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Tazza

  • Place of origin:

    Venice (made)

  • Date:

    1500-1550 (made)

  • Materials and Techniques:

    blown, using a dip-mould, enamelled and gilt

  • Museum number:

    5501-1859

  • Gallery location:

    Medieval & Renaissance, Room 63, The Edwin and Susan Davies Gallery, case 9

The colourless, fragile glass of this dish deliberately mimics the shape and embossed decoration of metalwork vessels. Gilding and enamelling add to the precious effect. Contemporary treatises advised wealthy householders to display objects such as these in the rooms where they received visitors, to proclaim their taste and discernment. However, the dishes may also have had a practical function, to hold the candied fruit that was brought to conclude a meal for important guests.

Physical description

Shallow glass dish on a low foot. Enamelled and gilt decoration depicting a dragon in the centre.

Place of Origin

Venice (made)

Date

1500-1550 (made)

Materials and Techniques

blown, using a dip-mould, enamelled and gilt

Dimensions

Width: 24.0 cm greatest width, Height: 8.2 cm, Diameter: 24.3 cm, Weight: 0.44 kg

Object history note

Bought from the Soulages collection in 1859 for £ 5.10

Historical context note

Venetian enamelled and gilt glass was a luxury product exported all over Italy and beyond. The glassmakers of Venice had an excellent and wide spread reputation for high-quality colourless glass and fine workmanship in gilding and enamelling.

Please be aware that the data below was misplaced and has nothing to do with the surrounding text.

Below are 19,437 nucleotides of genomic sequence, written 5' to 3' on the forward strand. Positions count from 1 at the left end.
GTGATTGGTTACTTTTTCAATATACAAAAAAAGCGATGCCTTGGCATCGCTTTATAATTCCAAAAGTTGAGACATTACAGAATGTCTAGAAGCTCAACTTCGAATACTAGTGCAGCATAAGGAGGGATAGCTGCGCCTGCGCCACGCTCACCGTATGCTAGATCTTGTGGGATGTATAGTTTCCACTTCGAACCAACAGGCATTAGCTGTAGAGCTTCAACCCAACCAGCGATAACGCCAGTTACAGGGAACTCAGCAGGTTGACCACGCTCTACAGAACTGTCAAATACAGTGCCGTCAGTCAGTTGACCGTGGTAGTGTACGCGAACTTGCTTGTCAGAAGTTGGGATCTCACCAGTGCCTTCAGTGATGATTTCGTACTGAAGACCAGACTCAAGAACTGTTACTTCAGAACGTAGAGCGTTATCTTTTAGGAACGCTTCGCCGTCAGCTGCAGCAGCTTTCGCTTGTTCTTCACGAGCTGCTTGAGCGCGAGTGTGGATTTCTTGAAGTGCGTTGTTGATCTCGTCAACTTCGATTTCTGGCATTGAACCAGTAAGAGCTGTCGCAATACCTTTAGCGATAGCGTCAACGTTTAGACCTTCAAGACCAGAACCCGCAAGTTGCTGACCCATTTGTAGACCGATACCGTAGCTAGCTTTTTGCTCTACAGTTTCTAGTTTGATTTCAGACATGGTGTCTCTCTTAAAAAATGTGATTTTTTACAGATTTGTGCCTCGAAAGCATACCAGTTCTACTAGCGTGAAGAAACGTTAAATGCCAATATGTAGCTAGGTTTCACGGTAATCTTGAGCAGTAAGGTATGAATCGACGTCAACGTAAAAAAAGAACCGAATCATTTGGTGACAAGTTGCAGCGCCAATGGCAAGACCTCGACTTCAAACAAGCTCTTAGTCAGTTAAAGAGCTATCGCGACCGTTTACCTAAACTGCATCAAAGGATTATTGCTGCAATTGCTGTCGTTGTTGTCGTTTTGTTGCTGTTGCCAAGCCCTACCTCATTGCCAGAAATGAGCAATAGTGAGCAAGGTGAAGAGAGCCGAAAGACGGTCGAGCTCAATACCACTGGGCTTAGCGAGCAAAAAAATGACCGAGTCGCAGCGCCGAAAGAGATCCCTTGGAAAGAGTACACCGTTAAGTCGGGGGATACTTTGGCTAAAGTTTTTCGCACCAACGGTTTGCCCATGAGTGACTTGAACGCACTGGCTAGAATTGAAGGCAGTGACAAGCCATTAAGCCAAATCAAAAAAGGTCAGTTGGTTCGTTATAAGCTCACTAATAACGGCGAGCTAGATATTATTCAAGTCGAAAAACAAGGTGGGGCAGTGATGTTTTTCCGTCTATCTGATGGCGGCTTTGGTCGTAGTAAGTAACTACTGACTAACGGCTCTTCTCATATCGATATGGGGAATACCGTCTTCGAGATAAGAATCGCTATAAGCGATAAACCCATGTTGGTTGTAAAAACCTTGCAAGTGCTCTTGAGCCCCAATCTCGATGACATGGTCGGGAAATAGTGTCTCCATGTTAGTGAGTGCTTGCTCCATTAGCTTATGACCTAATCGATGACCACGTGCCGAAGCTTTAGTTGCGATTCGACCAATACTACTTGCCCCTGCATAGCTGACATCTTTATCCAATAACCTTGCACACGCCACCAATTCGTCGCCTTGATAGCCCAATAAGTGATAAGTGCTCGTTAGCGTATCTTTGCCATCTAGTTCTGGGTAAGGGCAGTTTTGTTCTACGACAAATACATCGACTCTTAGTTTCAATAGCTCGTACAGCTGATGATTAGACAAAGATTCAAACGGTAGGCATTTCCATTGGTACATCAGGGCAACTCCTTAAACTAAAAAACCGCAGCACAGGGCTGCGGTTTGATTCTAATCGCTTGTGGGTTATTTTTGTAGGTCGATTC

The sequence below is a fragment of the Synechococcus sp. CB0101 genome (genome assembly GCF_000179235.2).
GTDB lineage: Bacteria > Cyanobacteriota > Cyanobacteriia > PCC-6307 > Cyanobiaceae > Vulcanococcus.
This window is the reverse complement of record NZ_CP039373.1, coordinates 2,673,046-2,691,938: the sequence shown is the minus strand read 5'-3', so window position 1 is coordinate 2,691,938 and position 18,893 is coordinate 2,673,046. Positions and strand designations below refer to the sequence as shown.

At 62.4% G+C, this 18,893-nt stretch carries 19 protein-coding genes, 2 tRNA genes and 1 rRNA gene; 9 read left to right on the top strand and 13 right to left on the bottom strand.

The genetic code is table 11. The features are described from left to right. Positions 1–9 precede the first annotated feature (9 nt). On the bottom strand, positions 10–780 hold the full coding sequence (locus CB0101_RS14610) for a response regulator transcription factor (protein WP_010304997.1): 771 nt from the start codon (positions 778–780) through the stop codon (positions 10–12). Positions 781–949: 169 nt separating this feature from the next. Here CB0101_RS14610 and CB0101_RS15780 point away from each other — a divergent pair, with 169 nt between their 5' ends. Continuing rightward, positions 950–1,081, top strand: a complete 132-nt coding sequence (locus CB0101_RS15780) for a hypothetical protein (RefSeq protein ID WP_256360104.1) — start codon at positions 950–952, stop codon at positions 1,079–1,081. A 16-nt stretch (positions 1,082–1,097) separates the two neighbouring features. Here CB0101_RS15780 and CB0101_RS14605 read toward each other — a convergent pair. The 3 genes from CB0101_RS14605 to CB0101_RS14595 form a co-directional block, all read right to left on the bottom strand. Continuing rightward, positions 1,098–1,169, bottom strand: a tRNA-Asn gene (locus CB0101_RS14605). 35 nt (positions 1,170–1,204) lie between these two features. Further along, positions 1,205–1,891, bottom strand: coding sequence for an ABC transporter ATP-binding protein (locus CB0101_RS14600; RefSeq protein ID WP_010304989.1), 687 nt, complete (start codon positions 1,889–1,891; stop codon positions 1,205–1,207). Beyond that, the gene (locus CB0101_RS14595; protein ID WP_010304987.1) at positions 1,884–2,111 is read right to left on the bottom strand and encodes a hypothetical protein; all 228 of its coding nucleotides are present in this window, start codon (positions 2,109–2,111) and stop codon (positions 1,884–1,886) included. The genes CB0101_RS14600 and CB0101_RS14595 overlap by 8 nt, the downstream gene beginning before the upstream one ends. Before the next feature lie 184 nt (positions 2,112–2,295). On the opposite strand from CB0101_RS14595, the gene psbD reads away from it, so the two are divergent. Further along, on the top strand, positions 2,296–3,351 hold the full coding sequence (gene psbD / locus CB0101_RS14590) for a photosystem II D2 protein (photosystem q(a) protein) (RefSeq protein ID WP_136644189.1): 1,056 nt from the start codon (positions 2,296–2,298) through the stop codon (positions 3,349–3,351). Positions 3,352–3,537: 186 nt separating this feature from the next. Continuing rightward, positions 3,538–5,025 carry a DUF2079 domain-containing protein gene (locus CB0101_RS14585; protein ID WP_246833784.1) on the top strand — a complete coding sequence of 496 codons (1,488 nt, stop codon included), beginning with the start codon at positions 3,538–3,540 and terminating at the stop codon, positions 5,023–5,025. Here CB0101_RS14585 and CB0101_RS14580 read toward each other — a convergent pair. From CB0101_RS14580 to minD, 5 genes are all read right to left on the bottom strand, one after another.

Account books and inventories of the time sometimes mention small numbers of 'worked' or 'gilded' glass and often this is stated to have come from Venice or Murano, the Venetian island on which the glass industry was concentrated. The value of such items was often many times as great as that of ordinary glasses and bottles which were used in much greater quantities.
Elaborately decorated glass dishes were used for display or occasional practical use at the table during special banquets. Small dishes on a low foot, like this example, could be used for serving cold food, most likely fruit or sweetmeats, during one of the desert courses.

Descriptive line

Tazza, enamelled glass, Italy (Venice), 1500-1550

Bibliographic References (Citation, Note/Abstract, NAL no)

Tait, 'Golden Age of Venetian Glass', 1979,cat. No.5 for similar tazza. Also similar tazza in Museum fur Kunsthandwerk, Frankfurt, cat.No.122 p.66

Materials

Material; Glass

Techniques

Enamelling

Categories

Glass; Eating

Collection

Ceramics Collection

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